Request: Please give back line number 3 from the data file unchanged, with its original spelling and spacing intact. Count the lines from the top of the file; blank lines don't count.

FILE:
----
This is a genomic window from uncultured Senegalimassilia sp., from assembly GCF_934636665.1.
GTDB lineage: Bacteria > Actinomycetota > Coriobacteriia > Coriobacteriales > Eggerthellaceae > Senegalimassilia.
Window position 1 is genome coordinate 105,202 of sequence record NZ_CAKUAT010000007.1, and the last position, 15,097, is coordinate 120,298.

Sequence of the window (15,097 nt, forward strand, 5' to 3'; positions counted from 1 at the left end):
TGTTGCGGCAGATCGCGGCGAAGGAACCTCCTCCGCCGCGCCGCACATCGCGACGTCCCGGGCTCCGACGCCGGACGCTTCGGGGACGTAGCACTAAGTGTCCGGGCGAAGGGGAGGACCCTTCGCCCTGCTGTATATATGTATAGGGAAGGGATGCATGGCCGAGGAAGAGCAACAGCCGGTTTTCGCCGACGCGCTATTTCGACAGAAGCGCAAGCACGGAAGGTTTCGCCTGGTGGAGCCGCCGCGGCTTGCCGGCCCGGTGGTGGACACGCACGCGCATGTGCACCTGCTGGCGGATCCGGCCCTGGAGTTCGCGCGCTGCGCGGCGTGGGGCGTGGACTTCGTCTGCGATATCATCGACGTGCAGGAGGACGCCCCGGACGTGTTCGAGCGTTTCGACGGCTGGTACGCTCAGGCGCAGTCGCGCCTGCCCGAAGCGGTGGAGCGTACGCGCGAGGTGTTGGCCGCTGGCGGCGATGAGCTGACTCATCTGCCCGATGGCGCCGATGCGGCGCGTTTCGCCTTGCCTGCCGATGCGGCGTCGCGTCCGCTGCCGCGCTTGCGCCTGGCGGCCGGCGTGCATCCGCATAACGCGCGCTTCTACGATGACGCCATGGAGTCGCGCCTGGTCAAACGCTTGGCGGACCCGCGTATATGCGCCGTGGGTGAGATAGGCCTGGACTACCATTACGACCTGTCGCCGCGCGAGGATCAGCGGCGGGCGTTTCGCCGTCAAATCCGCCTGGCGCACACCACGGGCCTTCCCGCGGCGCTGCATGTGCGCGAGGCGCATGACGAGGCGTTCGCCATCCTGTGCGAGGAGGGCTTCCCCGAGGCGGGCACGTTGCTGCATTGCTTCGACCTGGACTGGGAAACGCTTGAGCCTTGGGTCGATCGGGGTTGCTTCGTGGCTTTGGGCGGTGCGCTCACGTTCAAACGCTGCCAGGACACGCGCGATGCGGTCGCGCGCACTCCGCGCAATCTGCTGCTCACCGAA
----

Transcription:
Window position 1 is genome coordinate 105,202 of sequence record NZ_CAKUAT010000007.1, and the last position, 15,097, is coordinate 120,298.